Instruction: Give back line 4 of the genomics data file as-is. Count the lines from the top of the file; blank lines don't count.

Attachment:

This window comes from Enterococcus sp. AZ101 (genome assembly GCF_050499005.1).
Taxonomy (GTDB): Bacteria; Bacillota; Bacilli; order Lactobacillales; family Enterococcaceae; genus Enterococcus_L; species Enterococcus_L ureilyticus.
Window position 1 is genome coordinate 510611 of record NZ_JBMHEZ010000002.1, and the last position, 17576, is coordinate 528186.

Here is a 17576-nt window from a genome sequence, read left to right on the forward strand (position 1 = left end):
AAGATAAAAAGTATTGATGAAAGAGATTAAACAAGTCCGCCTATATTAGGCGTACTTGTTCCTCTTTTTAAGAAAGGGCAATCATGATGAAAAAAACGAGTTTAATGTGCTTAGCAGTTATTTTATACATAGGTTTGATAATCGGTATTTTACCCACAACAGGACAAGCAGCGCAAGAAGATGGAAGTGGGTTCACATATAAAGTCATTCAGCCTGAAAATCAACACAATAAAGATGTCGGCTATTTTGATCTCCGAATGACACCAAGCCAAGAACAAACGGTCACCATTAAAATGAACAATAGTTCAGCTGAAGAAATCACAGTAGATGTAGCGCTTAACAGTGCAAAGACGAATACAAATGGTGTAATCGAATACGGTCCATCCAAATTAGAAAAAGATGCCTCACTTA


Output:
Here is a 17576-nt window from a genome sequence, read left to right on the forward strand (position 1 = left end):